Thursday, 5 March 2009

Église Saint-Pierre, le Petit Pressigny

The Church in le Petit Pressigny is a bit of a gem.

Not only is its location quite pretty, but the building itself is interesting. It was started in the 12th Century (which is quite common around here) and altered almost continually until it was listed as a protected monument in 1926. There was some roofing work undertaken in 2008, the result of which is this very sharp looking mini tower over a staircase.

According to the official documents, the ceiling is a false barrel vault (fausse voûte en berceau) - this can be identified by the fact that although from outside it has a gable roof, inside the ceiling is a rounded vault

The bracing on the vault is interesting - highly decorated and colourful - and a bit of a surprise



Barbara said...

Hi Simon & Susan,
I love this little church ! I have the memory of one going to Le Petit Pressigny with my husband.
That was the time when we would go to the mairies and look in their archives ( for hubby's Genealogy).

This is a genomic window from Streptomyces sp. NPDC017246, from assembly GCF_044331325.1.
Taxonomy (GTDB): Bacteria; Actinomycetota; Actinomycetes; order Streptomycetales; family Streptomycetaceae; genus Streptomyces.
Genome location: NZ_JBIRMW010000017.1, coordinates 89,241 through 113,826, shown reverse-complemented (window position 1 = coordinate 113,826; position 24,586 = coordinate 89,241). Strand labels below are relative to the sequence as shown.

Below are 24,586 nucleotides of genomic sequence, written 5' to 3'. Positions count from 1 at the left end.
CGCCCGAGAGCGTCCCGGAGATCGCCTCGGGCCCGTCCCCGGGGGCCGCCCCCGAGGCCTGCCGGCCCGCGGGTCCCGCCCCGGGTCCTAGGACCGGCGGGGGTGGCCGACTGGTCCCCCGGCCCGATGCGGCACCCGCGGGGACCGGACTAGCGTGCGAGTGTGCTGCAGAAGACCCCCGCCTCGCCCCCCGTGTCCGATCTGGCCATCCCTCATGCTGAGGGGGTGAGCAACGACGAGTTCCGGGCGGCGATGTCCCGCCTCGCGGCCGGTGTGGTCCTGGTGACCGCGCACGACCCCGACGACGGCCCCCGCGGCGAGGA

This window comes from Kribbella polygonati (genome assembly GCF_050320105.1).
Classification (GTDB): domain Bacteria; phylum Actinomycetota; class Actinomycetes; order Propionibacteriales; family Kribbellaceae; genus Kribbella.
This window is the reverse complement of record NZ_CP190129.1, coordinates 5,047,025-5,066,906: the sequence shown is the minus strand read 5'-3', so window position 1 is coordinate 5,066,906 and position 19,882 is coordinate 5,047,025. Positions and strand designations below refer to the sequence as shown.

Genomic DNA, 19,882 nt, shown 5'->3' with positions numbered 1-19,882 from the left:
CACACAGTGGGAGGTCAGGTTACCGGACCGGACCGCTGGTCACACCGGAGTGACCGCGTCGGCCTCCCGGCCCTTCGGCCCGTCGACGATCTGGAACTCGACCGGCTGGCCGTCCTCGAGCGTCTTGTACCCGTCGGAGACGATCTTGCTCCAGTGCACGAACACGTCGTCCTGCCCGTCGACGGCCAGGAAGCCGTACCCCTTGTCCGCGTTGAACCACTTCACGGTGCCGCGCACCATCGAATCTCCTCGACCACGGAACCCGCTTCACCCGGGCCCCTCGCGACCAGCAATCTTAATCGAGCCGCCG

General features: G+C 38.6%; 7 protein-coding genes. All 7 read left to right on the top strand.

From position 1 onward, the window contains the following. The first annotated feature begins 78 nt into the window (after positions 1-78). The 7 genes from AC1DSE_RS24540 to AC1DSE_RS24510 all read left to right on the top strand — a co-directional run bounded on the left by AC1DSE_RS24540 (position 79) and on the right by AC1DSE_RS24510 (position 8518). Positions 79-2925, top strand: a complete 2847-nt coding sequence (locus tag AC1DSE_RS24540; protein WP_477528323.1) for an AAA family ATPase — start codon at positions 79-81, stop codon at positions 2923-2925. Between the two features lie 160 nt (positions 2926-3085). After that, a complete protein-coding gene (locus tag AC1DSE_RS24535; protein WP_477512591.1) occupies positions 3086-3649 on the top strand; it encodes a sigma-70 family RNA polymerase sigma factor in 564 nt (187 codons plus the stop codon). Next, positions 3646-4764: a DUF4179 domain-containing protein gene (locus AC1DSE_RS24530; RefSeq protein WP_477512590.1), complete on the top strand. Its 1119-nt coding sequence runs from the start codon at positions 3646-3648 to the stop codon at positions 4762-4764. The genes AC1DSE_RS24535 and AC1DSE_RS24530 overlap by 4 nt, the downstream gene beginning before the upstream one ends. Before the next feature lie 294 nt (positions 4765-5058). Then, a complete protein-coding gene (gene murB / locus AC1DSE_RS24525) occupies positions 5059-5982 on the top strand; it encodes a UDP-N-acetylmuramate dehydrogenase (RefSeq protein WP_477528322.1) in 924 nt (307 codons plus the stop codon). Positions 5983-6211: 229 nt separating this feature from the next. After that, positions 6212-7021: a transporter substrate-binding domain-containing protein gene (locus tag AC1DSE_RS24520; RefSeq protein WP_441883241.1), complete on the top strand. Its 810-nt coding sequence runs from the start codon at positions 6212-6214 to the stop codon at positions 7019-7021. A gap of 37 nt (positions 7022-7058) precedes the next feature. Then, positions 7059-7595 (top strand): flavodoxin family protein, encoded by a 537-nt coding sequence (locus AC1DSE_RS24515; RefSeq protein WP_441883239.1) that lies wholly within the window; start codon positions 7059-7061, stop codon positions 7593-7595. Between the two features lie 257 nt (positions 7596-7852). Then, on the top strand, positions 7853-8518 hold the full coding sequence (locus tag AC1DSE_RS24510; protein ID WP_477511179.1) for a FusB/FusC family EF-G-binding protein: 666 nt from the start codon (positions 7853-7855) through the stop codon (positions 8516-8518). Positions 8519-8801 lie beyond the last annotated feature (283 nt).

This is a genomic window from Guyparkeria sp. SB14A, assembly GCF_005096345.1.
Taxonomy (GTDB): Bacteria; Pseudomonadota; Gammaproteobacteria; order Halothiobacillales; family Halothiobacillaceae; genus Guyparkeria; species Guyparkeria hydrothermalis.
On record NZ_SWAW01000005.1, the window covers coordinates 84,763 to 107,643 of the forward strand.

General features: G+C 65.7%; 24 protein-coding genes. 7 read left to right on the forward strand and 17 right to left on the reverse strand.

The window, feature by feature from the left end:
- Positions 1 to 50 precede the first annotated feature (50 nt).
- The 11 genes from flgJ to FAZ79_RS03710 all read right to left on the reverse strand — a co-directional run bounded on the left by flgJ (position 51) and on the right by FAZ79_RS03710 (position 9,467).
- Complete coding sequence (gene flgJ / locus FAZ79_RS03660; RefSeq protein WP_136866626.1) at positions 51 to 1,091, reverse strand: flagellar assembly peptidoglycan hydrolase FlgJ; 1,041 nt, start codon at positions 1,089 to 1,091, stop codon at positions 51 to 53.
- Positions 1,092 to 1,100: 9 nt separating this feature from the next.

Very interesting photos of the church.

Anonymous said...

Any idea whose crest that is on the decorated bracing ?

Simon said...

Jean. I believe it is "IHS", so:

In the Latin-speaking Christianity of medieval Western Europe (and so among Catholics and many Protestants today), the most common Christogram is "IHS" or "IHC", derived from the first three letters of the Greek name of Jesus, iota-eta-sigma, or ΙΗΣ. Here, the Greek letter eta was transliterated as the letter H in the Latin-speaking West (Greek eta and Latin-alphabet H had the same visual appearance and shared a common historical origin), while the Greek letter sigma was either transliterated as the Latin letter C (due to the visually similar form of the lunate sigma), or as Latin S (since these letters of the two alphabets wrote the same sound). Because the Latin-alphabet letters I and J were not systematically distinguished until the 17th century, "JHS" and "JHC" are equivalent to "IHS" and "IHC".

From Wikipedia

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